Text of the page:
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How should Flames use Jaromir Jagr?

After an anxious summer where Jaromir Jagr got kind of weird about not getting a deal on Twitter, the Calgary Flames provided the hockey world with relief in signing the living legend.

It’s something we should all cherish, too, as Jagr admitted that there’s a “99.9 percent chance” that this will be his last season, according to Sportsnet’s Roger Millions.

Even at 45, Jagr still could conceivably benefit the Flames. As GM Brad Treliving said, Jagr still has the ability to snag the puck beyond the blueline, and he can still make plays.

Let’s have a little fun with this, then, and ponder the scenarios where the Flames can get the most out of Jagr (and vice versa).

Jagr with Sam Bennett and Kris Versteeg

So far, every indication is that Jagr will begin with the unfinished product of a prospect in Bennett and the journeyman winger in Versteeg. As this great Flames Nation piece by Ari Yanover states, this scenario would allow Calgary to roll out three potentially productive lines in the top-nine.

This scenario makes lot of sense, yet Flames head coach Glen Gulutzan should keep an open mind about how productive Jagr could be.

Jiri Jagr?

At the moment, the Flames’ top scoring line stands as Johnny Gaudreau, Sean Monahan, and Micheal Ferland.

Ferland, 25, has shown some promise in top-line situations. He’s also been able to do something with limited opportunities: he managed 15 goals and 25 points last season, which is more impressive when you consider that his time-on-ice average was a skimpy 11:34 per night.

Even so, the sample size with higher-end players isn’t huge, particularly with key catalyst Gaudreau. If Ferland struggles against top defensemen and checkers, Gulutzan shouldn’t be afraid to give Jagr a shot.

Really, Jagr might just be able to fit in with Gaudreau and Monahan like fellow veteran Czech winger Jiri Hudler once did. Hudler managed almost a point-per-contest (76 in 78) with those two young forwards as recently as 2014-15. It’s unfortunate that Hudler’s reportedly dealing with some personal struggles now, but it isn’t outrageous to claim that he was the best fit for those two so far. Maybe Jagr can emulate some of that, even at an advanced age?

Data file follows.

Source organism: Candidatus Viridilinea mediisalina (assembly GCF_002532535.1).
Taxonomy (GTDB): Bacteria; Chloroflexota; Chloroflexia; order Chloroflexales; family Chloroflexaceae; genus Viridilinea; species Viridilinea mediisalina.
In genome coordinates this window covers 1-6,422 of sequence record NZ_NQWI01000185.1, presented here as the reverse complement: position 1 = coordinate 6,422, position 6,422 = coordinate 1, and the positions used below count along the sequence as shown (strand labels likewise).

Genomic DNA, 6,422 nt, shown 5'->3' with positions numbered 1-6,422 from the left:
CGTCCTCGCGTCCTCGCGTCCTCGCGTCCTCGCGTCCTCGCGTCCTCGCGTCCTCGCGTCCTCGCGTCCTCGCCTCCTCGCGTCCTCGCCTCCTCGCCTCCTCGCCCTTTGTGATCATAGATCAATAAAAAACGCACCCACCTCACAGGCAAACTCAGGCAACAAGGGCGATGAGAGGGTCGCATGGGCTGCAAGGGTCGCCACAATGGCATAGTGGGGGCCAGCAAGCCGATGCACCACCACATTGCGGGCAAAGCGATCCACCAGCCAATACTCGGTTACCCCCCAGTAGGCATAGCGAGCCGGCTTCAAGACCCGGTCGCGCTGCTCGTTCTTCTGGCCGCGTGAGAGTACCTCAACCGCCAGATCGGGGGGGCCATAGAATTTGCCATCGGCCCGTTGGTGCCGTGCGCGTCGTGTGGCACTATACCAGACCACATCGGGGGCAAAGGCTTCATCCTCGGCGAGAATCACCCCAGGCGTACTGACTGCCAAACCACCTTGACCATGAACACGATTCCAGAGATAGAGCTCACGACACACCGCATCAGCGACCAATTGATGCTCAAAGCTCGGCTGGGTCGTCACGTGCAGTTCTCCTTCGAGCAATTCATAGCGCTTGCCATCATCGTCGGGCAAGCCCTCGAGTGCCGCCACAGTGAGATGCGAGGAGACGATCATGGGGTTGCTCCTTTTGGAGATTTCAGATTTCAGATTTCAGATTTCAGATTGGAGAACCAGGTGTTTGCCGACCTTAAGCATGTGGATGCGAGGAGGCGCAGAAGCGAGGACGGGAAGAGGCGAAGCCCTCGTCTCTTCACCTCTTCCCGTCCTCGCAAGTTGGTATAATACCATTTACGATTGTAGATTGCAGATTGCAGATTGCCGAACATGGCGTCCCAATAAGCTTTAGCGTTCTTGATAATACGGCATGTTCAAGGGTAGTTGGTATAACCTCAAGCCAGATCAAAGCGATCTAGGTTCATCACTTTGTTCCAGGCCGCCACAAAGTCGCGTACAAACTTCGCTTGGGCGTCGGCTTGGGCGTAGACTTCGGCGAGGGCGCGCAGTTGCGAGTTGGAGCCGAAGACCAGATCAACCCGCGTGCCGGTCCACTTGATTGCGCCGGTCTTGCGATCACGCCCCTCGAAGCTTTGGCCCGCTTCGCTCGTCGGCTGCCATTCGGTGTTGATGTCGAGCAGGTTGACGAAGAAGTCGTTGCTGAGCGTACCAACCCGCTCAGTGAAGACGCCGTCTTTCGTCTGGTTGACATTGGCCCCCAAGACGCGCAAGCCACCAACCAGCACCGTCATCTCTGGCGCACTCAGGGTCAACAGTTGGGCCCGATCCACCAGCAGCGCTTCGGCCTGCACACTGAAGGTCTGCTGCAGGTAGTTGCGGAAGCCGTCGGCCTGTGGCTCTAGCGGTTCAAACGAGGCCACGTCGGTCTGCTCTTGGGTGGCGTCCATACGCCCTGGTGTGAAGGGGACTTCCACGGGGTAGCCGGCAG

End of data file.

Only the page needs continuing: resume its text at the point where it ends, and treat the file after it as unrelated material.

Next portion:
Jagr and Hudler share at least one similar trait beyond nationality: they both have been splendid playmakers. In fact, their impact on shooting percentage was nearly identical in this intriguing study by TSN’s Travis Yost.

Sometimes it makes sense to try to spread the wealth. There’s not necessarily just one way to succeed in hockey, and maybe it would benefit Monahan and Gaudreau to have a puck possession genius who still possesses a blistering hockey IQ?

It could bring them up the first-line power rankings, for all we know.

Puck possession Voltron?

Look, on its face, it almost feels sacrilegious to break up “The 3M Line”* of Matthew Tkachuk, Michael Frolik, and Mikael Backlund.

On the other hand, injuries happen and coaches love to shake things up.

Imagine, for a second, that already potent puck-possession partnership becoming nuclear-level with a still-fancy-stats-friendly Jagr plugged in one spot? It’s fun to think about.

But, yeah, not the best idea.

Fourth line duty?

What, do you have a heart of coal? Never speak of that again.

***

Really, the Flames could experiment with a variety of alignments. If Jagr’s late-career journeyman status shows us anything, it’s that the icon can adapt and help his team in a variety of scenarios.

Just, seriously, don’t bury him in the lineup. That’s unacceptable.

* – Still a little bitter that my soup-inspired “MMM Line” nickname never caught on. Is that what this is all about, actually? Uh oh.